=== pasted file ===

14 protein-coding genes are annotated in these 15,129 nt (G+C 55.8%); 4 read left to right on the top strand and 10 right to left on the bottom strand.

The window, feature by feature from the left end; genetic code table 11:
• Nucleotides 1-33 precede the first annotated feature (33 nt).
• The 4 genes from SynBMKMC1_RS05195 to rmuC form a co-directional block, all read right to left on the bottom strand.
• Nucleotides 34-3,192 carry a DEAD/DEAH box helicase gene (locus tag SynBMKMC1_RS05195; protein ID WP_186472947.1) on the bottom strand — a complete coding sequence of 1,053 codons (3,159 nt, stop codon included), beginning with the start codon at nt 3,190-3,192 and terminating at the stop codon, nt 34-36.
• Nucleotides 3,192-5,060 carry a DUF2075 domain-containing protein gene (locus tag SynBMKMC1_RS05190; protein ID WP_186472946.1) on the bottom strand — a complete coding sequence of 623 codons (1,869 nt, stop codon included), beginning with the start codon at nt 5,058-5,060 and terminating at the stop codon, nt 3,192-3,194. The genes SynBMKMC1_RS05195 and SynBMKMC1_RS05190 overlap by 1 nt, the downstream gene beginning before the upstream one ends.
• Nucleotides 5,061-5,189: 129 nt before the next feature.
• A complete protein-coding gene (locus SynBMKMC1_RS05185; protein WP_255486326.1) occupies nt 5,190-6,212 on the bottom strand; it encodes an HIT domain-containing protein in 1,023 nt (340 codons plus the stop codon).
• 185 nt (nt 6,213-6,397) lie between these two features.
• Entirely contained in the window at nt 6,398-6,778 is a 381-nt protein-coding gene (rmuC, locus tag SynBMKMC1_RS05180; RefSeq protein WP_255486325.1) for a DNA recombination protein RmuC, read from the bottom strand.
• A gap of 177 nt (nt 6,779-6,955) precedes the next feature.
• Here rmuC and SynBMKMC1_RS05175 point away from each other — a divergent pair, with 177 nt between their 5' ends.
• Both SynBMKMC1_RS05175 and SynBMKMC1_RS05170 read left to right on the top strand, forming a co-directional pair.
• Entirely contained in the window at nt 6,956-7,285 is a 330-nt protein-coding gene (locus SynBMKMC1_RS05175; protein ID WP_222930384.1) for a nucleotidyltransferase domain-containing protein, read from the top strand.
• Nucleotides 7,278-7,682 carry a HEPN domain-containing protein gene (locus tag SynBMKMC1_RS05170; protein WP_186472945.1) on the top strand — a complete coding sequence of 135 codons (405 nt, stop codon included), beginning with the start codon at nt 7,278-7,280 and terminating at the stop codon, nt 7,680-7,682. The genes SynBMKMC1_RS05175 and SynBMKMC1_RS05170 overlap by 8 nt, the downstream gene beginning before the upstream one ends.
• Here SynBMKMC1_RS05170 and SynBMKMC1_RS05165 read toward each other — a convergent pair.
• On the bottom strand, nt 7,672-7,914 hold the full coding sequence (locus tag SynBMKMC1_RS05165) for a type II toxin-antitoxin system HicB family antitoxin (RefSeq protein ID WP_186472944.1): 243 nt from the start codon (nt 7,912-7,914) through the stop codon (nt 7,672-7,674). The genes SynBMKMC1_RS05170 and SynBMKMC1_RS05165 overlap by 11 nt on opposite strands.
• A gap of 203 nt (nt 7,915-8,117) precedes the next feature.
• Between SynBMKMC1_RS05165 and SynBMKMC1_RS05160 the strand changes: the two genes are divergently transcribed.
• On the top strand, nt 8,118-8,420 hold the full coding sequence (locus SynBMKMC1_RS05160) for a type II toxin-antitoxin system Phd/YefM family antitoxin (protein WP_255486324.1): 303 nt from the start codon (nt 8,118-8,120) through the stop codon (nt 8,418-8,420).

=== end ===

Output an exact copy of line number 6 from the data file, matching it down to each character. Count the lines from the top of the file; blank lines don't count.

• Nucleotides 3,192-5,060 carry a DUF2075 domain-containing protein gene (locus tag SynBMKMC1_RS05190; protein ID WP_186472946.1) on the bottom strand — a complete coding sequence of 623 codons (1,869 nt, stop codon included), beginning with the start codon at nt 5,058-5,060 and terminating at the stop codon, nt 3,192-3,194. The genes SynBMKMC1_RS05195 and SynBMKMC1_RS05190 overlap by 1 nt, the downstream gene beginning before the upstream one ends.